The night went on and eventually, the dragon’s rampage was over. But, the flame of destruction raged on and it painted the night sky orange. Even the great blue moon was shrouded in a tower of smoke stretching for miles.
None of this happening changed the schedule Leo had for that night.
He had an appointment with the bishop of Ironheart.
“Father Felacia? Aren’t you supposed to be here at four?” he responded to a knock on the door.
The man who entered wore a black cassock and a gentle smile. He nodded slightly as a greeting and said:
“It is the fourth moon, Leo”.
“Is that so? Blasted! I missed a horn; should have kept a clock. Thanks for telling me the time, Father,” Leo grunted and invited the bishop into his workshop.
“It was the dragon, wasn’t it?”
Leo nodded, crossing his arms.
“Indeed it was. Damn thing was so loud, I couldn’t hear my own thoughts!” he said.
He then approached the fireplace where he boiled some coffee beans in a mug. The water had already turned muddy and a strong aroma was emanating from it into the atmosphere.
“What’s with the giant pot?” the bishop wondered, gesturing at a large clay pot by the fireplace.
“Pot? Oh, that’s my crucible. Eliot is in there. Don’t wake her up,” Leo explained.
“Why is she in your crucible?” the bishop asked.
“I don’t know. It’s a witch’s thing, I guess?”
Leo removed the boiled coffee from the fireplace with a pair of tongs and put the mug aside to let it cool. He then returned to the workbench and began flipping through a notebook.
Meanwhile, the bishop seemed curious about the coffee mug he left atop a small end table by the enlarged crucible. He took a whiff of the scent and commented:
“Oh, this smells nice. Is it the cure?”
The inventor took his eyes off the notebook for only a moment to address the bishop.
“No, that is coffee, a recreational drink I shipped from the rim of the world. I’ll send your monastery a box of these beans as sale promotion, but on that later—”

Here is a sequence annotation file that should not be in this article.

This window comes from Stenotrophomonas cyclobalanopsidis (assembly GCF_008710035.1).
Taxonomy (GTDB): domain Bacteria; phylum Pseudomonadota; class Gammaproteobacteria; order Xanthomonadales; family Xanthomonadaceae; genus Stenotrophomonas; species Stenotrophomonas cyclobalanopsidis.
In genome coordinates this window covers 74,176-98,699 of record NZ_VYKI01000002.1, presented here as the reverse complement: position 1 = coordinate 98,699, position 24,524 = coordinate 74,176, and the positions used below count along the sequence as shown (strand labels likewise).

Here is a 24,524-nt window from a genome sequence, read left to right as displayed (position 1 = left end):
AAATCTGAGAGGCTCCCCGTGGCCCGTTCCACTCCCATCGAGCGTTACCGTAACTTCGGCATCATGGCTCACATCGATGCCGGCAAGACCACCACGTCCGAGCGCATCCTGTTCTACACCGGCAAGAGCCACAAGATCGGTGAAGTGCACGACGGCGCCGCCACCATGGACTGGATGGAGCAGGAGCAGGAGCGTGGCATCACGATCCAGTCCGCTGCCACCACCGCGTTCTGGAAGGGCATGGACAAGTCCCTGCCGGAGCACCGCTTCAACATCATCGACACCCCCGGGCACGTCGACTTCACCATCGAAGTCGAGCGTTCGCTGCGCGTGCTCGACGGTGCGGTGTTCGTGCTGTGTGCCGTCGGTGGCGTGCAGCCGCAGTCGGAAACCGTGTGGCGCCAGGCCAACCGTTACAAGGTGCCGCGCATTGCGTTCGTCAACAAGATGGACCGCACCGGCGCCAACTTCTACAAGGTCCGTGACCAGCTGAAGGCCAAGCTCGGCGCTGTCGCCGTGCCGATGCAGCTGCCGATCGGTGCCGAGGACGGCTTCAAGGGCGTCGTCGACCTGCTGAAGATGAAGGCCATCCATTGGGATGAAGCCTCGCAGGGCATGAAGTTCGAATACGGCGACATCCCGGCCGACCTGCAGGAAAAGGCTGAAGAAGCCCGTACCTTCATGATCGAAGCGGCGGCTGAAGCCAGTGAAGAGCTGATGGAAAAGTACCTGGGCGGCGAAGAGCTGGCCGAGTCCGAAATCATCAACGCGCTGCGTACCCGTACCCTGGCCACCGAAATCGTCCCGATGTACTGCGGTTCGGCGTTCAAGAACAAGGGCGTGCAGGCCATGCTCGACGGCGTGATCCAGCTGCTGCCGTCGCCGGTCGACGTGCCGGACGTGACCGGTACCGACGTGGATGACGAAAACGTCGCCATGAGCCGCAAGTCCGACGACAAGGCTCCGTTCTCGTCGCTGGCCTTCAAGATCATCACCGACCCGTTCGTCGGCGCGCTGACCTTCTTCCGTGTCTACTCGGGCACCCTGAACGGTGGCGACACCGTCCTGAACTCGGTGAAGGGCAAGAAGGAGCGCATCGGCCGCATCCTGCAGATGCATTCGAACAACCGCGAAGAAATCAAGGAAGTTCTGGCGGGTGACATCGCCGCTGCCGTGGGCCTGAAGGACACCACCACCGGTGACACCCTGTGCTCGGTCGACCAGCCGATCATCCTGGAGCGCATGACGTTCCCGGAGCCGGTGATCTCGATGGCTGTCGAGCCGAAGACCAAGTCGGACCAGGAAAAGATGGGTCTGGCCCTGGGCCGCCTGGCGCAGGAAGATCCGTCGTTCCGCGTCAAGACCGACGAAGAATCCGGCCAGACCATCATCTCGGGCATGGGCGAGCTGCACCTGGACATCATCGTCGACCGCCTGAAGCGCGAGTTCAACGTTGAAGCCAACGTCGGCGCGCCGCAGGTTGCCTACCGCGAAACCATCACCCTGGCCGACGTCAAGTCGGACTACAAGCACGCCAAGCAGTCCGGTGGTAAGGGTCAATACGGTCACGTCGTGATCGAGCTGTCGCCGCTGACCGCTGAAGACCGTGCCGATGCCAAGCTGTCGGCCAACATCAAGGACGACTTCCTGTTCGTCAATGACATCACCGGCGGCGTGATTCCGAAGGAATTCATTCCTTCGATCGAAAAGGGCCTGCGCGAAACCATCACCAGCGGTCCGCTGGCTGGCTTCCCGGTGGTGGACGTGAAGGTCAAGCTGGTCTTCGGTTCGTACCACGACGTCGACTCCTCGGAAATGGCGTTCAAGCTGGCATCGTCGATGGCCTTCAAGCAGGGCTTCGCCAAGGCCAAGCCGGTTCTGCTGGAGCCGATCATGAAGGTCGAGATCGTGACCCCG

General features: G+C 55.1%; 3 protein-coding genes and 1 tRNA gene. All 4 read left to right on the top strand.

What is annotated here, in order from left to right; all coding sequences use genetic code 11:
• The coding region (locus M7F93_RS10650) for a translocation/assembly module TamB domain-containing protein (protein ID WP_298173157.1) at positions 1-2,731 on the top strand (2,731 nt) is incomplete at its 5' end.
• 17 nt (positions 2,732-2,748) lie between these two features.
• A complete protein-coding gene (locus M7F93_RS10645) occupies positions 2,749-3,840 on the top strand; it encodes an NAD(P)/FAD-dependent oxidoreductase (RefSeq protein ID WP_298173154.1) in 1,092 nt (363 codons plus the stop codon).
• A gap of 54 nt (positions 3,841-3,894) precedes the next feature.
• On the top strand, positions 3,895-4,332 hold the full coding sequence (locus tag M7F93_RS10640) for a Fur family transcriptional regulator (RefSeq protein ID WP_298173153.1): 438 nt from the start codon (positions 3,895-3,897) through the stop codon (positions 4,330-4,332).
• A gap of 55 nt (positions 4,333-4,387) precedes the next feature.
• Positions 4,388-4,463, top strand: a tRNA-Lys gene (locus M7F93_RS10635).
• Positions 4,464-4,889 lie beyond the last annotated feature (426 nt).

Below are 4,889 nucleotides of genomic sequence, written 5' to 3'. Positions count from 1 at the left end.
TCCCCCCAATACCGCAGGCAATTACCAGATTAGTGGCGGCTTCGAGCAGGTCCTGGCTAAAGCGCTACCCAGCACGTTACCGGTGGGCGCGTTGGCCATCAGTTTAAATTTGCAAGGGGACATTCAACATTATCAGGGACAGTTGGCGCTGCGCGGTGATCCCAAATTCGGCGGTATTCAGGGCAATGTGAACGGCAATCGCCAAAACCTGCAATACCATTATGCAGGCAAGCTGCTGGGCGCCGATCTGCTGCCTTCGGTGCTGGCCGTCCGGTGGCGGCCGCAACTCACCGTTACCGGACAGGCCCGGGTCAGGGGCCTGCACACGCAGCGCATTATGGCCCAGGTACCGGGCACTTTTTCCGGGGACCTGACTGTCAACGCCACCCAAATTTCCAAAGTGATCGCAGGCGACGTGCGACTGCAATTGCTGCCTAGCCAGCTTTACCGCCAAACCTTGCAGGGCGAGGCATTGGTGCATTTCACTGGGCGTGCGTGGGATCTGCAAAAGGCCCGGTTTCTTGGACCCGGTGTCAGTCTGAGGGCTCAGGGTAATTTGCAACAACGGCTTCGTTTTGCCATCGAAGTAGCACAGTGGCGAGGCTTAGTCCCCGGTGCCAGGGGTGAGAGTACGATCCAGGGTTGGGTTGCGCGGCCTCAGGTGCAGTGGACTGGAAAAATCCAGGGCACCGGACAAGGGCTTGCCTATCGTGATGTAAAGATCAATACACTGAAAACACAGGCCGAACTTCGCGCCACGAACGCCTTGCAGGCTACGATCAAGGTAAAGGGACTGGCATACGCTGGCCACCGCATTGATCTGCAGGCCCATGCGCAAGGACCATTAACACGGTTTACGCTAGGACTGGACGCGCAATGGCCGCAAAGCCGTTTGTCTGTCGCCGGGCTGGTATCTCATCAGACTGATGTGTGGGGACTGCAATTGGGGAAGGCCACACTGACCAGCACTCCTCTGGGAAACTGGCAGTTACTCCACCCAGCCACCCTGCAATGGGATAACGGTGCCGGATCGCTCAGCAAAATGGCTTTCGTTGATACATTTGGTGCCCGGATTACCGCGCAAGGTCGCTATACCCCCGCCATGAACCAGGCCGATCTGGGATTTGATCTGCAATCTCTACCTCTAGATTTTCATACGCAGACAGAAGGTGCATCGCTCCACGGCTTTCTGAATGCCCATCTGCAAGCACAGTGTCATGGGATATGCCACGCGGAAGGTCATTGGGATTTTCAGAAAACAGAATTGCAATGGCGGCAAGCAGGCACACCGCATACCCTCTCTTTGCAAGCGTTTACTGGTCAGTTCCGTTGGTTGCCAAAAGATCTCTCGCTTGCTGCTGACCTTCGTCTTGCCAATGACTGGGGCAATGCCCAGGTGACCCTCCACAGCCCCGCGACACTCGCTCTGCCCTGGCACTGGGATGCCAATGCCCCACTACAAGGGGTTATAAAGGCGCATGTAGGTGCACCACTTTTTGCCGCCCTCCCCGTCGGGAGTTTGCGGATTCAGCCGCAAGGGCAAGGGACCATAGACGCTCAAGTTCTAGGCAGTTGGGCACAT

He ripped a page from the notebook and gave it to the bishop.
“—this is the cure,” he announced, pride filled his voice.
The bishop took a look at the page. He read aloud the ingredients written on it and paused at one item in particular.
“Dawurry’s adventitious root, Midnight Virgin’s stem…What is Midnight Virgin?” he asked.
“Midnight Virgin is a grass-like plant that can be found in the Dark Forest. It has a white, glass-like stem and dark red flowers. Eliot has been cultivating them in her garden, which is most unfortunate because the said garden is on fire.”
Father Felacia turned his downcast eyes toward the unmoving crucible and exclaimed:
“Does the Lord have any mercy on our city?”
Leo shrugged his shoulders.
“No comment on what God has in mind but I do have spare Midnight Virgin seeds in the icebox at Brown’s,” he said.
The bishop was overjoyed.
“Oh, why didn’t you say so earlier? God has not abandoned us after all!”
Leo pinched his forehead and sighed.
“In all seriousness though, I have little success planting Midnight Virgin anywhere outside the Dark Forest. There is something in the Dark Forest that is absolutely necessary for these seeds to sprout and I don’t mean the soils,” he explained.
“No problem. We’ll just drive away the dragon, put out the fire, and cultivate Midnight Virgin in the Dark Forest. It’s that simple! It might take a few thousand, maybe tens of thousands, but this kingdom is going down anyway. What are there to lose?” the bishop suggested.
The sarcasm in his tone was hard to miss.
Leo applauded. “Good jest, Father Felacia! We’re all doomed then!” he exclaimed.
The bishop held his head between his hands.
“Damnation! I’m out of ideas, even the crazy ones!” he uttered.
“Not quite! I still have one: hand over Eliot and hope His Excellency will withdraw the dragon himself,” Leo proposed.
The bishop began to contemplate the proposal then shook his head.
“I can’t do it, Leo. There must be another way…”
Leo cleared his throat and stated as matter-of-factly as he could:
“I’ll be frank, Father. The longer this goes on, the more lives will be lost. I think you can already see whom the math favors…”
The bishop remained silent. His hand gripped the pectoral cross under his cassock. His face contorted in agony. Finally, he relaxed his muscles and calmed himself down enough to say these words firmly and resolutely:
“I shall commit no such treacheries and neither shall you.”